Wall Street Journal reports that Nick D’Aloisio, who is 17 years old, has sold his company to Yahoo Inc. for an undisclosed price that is rumored to be above 10 million dollar. Nick D’Aloisio started work on the free newsreader app Summly when he was 15, and it became a successful tool to quickly read news summaries. Yahoo has now closed down Summly. Puzzling, you might say, because Yahoo might have continued to operate it instead. So did they just buy a competitor in order to kill it? Are they taking a pause in order to re-launch it?
What we have heard so far is different, and interesting. Yahoo will be using the Summly technology in other products. Nick D’Aloisio also plans to work for Yahoo for a while. So the purpose of the acquisition is to transfer existing (and very novel) technology to work groups that make and maintain a variety of Yahoo products, and continue to benefit from Nick D’Aloisio’s innovations for as long as he works for Yahoo.
OK, but will this work? How good are companies at transferring technologies internally? There is a lot of debate on this issue, and much of it has been on the barriers against such transfer. NIH means “Not Invented Here” and refers to how firms and work groups can be very slow in accepting superior ways of doing things, if they were made by others. Unsuccessful transfer is also common, with firms trying to transfer technologies but not understanding them well enough to get the same performance everywhere. The “copy exact” rule, supposedly from Intel, is a way to try to get the same performance in each transfer by copying not just what engineers think is the essence of the technology, but also a host of superficial features that might actually have some unknown effect.
Now Henrik Bresman has published an article in Academy of Management Journal suggesting that internal transfer processes are richer than people have imagined, and that we may have underestimated how frequent and beneficial it is. His point is that we usually see a transfer as occurring when one technology or practice is moved from one place to another, and produces a similar (good) result there. That’s too simple. An important step in transferring is translation: the work group who receives the practice has to understand it, with the help of the unit that gives it, and often the translation step means that both groups come to understand the practice more generally. The receiving unit can then do something different than the original practice, but based on it, and will benefit from that. If we look narrowly at technology transfer, no transfer has happened. In fact, transfer has happened. That transfer may even help the giving unit understand the practice better and use it better next time around. What is transferred can be the actual technology, it can be a modification of the technology, it can be knowledge on when not to use the technology, or it can be the principles behind the technology. What are the chances that some of the research reporting NIH effects has missed these transfers? I would guess they are high.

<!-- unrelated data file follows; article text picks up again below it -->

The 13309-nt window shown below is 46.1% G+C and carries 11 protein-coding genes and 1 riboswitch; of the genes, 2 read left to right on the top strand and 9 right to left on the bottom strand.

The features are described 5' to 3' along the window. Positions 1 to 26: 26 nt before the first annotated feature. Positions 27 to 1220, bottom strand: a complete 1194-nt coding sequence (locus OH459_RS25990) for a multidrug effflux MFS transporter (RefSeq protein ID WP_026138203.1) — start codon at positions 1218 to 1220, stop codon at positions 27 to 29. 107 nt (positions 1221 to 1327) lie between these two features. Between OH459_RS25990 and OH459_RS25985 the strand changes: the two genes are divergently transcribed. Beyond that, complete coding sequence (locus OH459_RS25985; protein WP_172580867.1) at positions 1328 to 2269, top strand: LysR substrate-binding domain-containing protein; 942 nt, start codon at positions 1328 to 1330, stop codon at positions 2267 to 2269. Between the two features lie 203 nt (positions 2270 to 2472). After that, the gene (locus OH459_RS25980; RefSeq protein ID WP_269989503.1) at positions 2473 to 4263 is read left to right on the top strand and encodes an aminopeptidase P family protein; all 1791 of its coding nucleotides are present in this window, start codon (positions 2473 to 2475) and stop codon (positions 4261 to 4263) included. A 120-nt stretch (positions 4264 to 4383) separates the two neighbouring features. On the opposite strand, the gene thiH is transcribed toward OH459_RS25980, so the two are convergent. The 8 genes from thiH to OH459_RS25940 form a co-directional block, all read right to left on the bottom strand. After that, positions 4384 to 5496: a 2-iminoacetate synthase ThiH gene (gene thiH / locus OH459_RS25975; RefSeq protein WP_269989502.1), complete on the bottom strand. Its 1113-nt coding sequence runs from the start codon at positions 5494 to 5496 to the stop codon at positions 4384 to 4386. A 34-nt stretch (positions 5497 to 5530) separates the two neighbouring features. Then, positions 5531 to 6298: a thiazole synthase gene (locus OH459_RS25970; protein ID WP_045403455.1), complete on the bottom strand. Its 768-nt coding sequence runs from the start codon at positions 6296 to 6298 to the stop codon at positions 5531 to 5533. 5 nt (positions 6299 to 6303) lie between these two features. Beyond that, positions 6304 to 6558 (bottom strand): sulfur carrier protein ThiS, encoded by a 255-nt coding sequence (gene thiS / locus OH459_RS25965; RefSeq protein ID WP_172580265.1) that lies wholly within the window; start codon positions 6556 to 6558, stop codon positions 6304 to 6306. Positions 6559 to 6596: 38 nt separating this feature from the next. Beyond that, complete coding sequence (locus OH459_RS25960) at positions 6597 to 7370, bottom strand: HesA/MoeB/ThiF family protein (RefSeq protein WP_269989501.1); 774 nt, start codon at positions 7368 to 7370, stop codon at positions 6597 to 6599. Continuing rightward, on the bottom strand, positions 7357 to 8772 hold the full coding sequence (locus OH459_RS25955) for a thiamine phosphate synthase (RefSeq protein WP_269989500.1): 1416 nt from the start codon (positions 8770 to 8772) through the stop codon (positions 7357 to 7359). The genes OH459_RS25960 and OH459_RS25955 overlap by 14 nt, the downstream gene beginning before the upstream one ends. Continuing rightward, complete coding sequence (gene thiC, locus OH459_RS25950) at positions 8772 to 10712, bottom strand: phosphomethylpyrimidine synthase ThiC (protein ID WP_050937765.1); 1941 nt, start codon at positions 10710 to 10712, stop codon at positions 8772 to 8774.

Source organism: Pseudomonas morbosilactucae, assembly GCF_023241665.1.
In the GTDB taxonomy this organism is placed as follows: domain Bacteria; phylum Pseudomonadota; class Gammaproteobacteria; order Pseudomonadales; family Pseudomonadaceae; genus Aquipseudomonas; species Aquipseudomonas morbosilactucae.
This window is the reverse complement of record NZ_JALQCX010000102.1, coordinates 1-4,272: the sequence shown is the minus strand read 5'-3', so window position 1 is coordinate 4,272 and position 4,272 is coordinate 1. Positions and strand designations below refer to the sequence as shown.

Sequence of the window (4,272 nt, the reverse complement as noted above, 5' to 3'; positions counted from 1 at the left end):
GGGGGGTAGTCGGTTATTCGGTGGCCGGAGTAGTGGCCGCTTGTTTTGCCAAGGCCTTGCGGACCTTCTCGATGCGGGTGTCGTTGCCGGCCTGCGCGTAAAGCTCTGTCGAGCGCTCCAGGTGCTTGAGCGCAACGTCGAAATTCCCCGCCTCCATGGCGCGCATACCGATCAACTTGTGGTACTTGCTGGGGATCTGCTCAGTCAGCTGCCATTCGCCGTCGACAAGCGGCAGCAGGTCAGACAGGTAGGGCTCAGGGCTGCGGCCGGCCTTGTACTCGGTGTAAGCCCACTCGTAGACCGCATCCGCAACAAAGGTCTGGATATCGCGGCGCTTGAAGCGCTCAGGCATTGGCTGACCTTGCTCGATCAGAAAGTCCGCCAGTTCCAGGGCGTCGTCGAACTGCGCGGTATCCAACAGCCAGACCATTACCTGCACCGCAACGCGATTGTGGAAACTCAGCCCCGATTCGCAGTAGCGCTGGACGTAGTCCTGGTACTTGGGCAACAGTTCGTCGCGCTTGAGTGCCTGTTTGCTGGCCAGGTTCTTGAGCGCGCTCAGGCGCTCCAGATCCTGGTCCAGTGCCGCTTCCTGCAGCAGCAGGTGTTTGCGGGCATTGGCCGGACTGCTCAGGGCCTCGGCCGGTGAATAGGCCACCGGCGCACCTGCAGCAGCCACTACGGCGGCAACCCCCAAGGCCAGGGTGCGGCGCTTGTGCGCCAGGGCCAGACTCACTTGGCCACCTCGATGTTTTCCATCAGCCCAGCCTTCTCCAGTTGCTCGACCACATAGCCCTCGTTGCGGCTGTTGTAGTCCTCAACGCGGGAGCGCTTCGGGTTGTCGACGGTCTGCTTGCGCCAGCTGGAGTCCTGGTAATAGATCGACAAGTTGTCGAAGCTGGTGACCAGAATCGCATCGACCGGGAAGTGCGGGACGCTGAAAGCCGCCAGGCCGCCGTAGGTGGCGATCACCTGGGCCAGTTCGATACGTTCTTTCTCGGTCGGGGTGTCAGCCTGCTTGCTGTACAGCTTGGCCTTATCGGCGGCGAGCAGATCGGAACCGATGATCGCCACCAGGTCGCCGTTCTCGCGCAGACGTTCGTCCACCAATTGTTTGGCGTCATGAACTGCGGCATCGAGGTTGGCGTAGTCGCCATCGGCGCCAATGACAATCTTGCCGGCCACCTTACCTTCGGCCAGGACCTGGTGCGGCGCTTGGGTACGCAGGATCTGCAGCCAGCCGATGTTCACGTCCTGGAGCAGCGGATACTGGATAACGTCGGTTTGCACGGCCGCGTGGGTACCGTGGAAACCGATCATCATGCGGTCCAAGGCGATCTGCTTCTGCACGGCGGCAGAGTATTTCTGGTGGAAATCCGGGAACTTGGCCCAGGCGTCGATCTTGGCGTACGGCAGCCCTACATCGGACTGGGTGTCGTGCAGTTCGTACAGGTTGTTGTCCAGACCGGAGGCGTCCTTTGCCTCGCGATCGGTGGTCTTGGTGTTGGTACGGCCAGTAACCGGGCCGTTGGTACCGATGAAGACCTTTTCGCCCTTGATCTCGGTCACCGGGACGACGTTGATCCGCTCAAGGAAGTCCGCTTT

How relevant is this research to Yahoo? It should be very relevant because Henrik Bresman studied in-licensing work groups in a pharmaceutical firm, and they transfer technology in a very similar way as the technology transfer that Yahoo is now preparing for. If I were a Yahoo manager I would look closely at Bresman’s article. I am guessing that Yahoo is already expecting to learn from the Summly technology in multiple ways, not just by copying exact. The acquisition price will be justified if they manage that.
Efrati, Amir. 2013. At 17, App Builder Rockets to Riches From Yahoo Deal. Wall Street Journal Asia, March 26 2013.